Investors fear that efforts to halt the banking crisis won't prevent recession
Asian shares have tumbled on growing fears of a global recession.
Japan's Nikkei index closed more than 11% down, while shares in Hong Kong shed 4.8%. Australian, South Korean and Indian indexes all fell.
The prospect of a protracted economic downturn also sent crude oil prices lower to hit a 15-month low at $68.60 a barrel.
Stocks had risen earlier in the week after governments acted to aid banks, but these gains have mostly been lost.
Investors fear that efforts to stem the banking crisis will not be enough to prevent a recession.
New York's Dow Jones index saw its worst one-day percentage fall on Wednesday since October 1987, closing almost 8% down.
There were also big falls in London and other European markets on Wednesday.
Ben Bernanke, the chairman of the Federal Reserve, warned that the US economy now faced a "significant threat" from the credit crisis.
'Real economy' impact
Signs of optimism seen earlier this week when markets recovered some of the lost ground have been all but wiped out.
In Tokyo, the Nikkei 225 index closed 11.4% lower, or 1,089.02 points, at 8,458.45. In Hong Kong, the Hang Seng index fell 7.6% to 14,785.60 points, before rallying somewhat to close down 4.8%.
Australia's main share index ended down 6.7% and India's main index fell sharply in early trading but recovered to finish down 2.1% at 10,581.49 points.
"There's a certain degree of panic selling in Tokyo but the sentiment's different from last week," Takashi Ushio, head of the investment strategy division at Marusan Securities, was quoted as saying by Reuters news agency.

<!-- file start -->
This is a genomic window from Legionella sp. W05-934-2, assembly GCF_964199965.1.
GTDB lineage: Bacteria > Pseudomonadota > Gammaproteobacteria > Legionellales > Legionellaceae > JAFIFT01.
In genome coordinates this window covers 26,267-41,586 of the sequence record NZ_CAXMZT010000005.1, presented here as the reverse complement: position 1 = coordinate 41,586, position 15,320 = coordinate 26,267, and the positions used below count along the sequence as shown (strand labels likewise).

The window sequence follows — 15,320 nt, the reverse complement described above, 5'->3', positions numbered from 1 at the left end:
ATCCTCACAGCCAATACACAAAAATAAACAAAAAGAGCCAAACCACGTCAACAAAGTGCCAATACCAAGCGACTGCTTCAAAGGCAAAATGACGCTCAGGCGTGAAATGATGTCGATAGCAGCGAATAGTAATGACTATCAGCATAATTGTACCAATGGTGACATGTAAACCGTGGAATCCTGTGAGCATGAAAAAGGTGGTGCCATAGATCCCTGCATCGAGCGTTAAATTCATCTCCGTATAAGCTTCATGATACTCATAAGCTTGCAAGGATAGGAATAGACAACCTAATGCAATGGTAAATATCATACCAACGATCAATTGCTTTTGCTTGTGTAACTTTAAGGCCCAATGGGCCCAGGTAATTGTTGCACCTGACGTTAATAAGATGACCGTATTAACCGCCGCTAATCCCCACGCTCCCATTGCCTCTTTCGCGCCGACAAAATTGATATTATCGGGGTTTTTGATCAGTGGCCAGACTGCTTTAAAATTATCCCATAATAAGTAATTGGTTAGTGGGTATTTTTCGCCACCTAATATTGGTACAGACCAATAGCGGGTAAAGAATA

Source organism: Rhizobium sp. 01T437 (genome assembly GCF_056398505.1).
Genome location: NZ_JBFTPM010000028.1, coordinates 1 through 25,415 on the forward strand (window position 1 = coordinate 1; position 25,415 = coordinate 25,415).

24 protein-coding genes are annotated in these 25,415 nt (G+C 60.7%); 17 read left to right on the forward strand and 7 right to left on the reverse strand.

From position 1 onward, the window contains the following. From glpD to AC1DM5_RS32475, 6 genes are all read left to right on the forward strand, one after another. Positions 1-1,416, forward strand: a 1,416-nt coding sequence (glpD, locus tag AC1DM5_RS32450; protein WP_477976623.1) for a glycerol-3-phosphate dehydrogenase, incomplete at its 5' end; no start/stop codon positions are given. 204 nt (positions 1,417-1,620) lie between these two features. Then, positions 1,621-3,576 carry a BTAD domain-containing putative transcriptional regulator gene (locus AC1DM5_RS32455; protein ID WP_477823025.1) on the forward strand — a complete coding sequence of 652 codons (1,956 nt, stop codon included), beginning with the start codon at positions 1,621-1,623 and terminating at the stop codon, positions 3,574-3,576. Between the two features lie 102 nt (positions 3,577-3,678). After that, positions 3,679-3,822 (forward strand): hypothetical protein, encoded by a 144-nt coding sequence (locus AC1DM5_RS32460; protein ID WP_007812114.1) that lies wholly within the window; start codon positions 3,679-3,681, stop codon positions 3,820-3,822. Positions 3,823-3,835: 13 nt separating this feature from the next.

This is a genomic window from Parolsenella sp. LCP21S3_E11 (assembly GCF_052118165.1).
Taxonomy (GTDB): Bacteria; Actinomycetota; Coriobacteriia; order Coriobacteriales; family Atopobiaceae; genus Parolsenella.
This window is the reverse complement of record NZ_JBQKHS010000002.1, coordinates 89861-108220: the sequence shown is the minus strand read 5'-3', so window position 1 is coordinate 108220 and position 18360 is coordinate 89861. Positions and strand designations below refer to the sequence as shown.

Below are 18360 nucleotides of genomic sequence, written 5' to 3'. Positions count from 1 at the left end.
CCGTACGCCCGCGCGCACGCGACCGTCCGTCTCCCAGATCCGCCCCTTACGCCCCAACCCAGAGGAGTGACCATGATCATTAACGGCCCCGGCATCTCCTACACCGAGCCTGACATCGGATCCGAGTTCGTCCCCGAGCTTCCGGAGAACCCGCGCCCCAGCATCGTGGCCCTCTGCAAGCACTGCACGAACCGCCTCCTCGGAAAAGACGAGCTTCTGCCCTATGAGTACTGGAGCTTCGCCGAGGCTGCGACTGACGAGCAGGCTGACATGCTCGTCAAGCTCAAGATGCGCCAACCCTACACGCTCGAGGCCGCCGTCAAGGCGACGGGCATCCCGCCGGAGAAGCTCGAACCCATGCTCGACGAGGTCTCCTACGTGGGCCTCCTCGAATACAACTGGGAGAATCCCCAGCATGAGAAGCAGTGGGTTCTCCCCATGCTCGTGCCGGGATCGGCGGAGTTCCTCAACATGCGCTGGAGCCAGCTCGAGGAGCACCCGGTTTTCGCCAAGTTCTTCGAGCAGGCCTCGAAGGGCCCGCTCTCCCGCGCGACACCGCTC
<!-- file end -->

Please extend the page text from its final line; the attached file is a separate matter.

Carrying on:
"Last week people were panicking over the financial system, nobody really knew what would happen. But now it's the real economy."
Yutaka Miura, senior strategist at Shinko Securities Co Ltd, said investors were particularly unnerved by a 1.2% fall in the value of US retail sales between August and September.
"It really confirmed a severe slowdown in the US economy," he told the Associated Press news agency.
BBC business editor Robert Peston said that despite recent actions by central banks to help the banking sector, banks were still not lending to each other at anything like a normal rate of interest relative to official rates.
This was worrying as it meant banks were unlikely to lend money at better rates to consumers and businesses.
No quick turnaround
Many investors are now convinced that the US economy, if not already in a recession, is moving towards one.
A Federal Reserve report showed economic activity had weakened across the country.
In a speech in New York, Mr Bernanke said the US had avoided making the mistakes that helped plunge the country into the 1930s Great Depression.
He pledged that the Fed would continue to fight the credit crisis. But he warned it would take time for the country's economic health to mend.
"The turmoil in financial markets and the funding pressures on financial firms pose a significant threat to economic growth," he said.
"The last decade has shown that bursting bubbles can be an extraordinarily dangerous and costly phenomenon for the US economy."
The leaders of the G8 major industrialised nations agreed on Wednesday to hold a summit with other states to discuss global financial reform.
In Brussels, EU leaders rallied behind a plan to aid the bloc's banking sector.